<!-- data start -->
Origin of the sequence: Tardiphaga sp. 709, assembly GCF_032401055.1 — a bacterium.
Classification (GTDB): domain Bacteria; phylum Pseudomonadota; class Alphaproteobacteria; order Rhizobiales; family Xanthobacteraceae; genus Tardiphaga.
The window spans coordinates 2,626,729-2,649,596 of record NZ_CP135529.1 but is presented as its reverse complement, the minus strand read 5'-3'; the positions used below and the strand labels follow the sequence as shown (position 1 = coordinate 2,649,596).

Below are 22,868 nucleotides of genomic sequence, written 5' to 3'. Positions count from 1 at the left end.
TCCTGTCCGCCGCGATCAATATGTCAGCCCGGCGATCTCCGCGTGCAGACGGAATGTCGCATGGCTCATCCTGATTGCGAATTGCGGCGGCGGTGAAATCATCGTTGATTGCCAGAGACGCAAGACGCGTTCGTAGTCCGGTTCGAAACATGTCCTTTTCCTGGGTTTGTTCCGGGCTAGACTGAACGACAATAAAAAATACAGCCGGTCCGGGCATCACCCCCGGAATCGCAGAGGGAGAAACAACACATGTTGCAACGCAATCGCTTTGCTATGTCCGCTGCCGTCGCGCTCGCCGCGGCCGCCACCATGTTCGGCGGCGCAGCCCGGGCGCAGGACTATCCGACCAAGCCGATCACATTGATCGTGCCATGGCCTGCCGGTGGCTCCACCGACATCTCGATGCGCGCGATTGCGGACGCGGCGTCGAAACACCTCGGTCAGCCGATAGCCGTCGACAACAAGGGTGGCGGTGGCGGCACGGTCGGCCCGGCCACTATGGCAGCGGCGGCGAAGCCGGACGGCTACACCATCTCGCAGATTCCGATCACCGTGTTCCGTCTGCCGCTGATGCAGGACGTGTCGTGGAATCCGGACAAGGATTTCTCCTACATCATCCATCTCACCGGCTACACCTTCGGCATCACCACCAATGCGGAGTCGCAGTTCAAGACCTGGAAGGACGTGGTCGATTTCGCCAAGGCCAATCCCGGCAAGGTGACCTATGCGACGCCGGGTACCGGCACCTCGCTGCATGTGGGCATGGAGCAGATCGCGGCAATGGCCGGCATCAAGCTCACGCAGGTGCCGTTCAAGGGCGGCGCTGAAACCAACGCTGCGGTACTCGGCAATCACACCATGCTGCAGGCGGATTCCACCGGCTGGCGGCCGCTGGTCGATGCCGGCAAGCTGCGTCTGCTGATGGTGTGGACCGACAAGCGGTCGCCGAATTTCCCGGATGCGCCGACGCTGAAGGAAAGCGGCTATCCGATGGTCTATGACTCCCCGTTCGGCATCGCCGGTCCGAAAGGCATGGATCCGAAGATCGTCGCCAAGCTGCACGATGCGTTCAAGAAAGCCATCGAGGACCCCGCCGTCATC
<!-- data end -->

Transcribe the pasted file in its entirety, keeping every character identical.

Origin of the sequence: Tardiphaga sp. 709, assembly GCF_032401055.1 — a bacterium.
Classification (GTDB): domain Bacteria; phylum Pseudomonadota; class Alphaproteobacteria; order Rhizobiales; family Xanthobacteraceae; genus Tardiphaga.
The window spans coordinates 2,626,729-2,649,596 of record NZ_CP135529.1 but is presented as its reverse complement, the minus strand read 5'-3'; the positions used below and the strand labels follow the sequence as shown (position 1 = coordinate 2,649,596).

Below are 22,868 nucleotides of genomic sequence, written 5' to 3'. Positions count from 1 at the left end.
TCCTGTCCGCCGCGATCAATATGTCAGCCCGGCGATCTCCGCGTGCAGACGGAATGTCGCATGGCTCATCCTGATTGCGAATTGCGGCGGCGGTGAAATCATCGTTGATTGCCAGAGACGCAAGACGCGTTCGTAGTCCGGTTCGAAACATGTCCTTTTCCTGGGTTTGTTCCGGGCTAGACTGAACGACAATAAAAAATACAGCCGGTCCGGGCATCACCCCCGGAATCGCAGAGGGAGAAACAACACATGTTGCAACGCAATCGCTTTGCTATGTCCGCTGCCGTCGCGCTCGCCGCGGCCGCCACCATGTTCGGCGGCGCAGCCCGGGCGCAGGACTATCCGACCAAGCCGATCACATTGATCGTGCCATGGCCTGCCGGTGGCTCCACCGACATCTCGATGCGCGCGATTGCGGACGCGGCGTCGAAACACCTCGGTCAGCCGATAGCCGTCGACAACAAGGGTGGCGGTGGCGGCACGGTCGGCCCGGCCACTATGGCAGCGGCGGCGAAGCCGGACGGCTACACCATCTCGCAGATTCCGATCACCGTGTTCCGTCTGCCGCTGATGCAGGACGTGTCGTGGAATCCGGACAAGGATTTCTCCTACATCATCCATCTCACCGGCTACACCTTCGGCATCACCACCAATGCGGAGTCGCAGTTCAAGACCTGGAAGGACGTGGTCGATTTCGCCAAGGCCAATCCCGGCAAGGTGACCTATGCGACGCCGGGTACCGGCACCTCGCTGCATGTGGGCATGGAGCAGATCGCGGCAATGGCCGGCATCAAGCTCACGCAGGTGCCGTTCAAGGGCGGCGCTGAAACCAACGCTGCGGTACTCGGCAATCACACCATGCTGCAGGCGGATTCCACCGGCTGGCGGCCGCTGGTCGATGCCGGCAAGCTGCGTCTGCTGATGGTGTGGACCGACAAGCGGTCGCCGAATTTCCCGGATGCGCCGACGCTGAAGGAAAGCGGCTATCCGATGGTCTATGACTCCCCGTTCGGCATCGCCGGTCCGAAAGGCATGGATCCGAAGATCGTCGCCAAGCTGCACGATGCGTTCAAGAAAGCCATCGAGGACCCCGCCGTCATC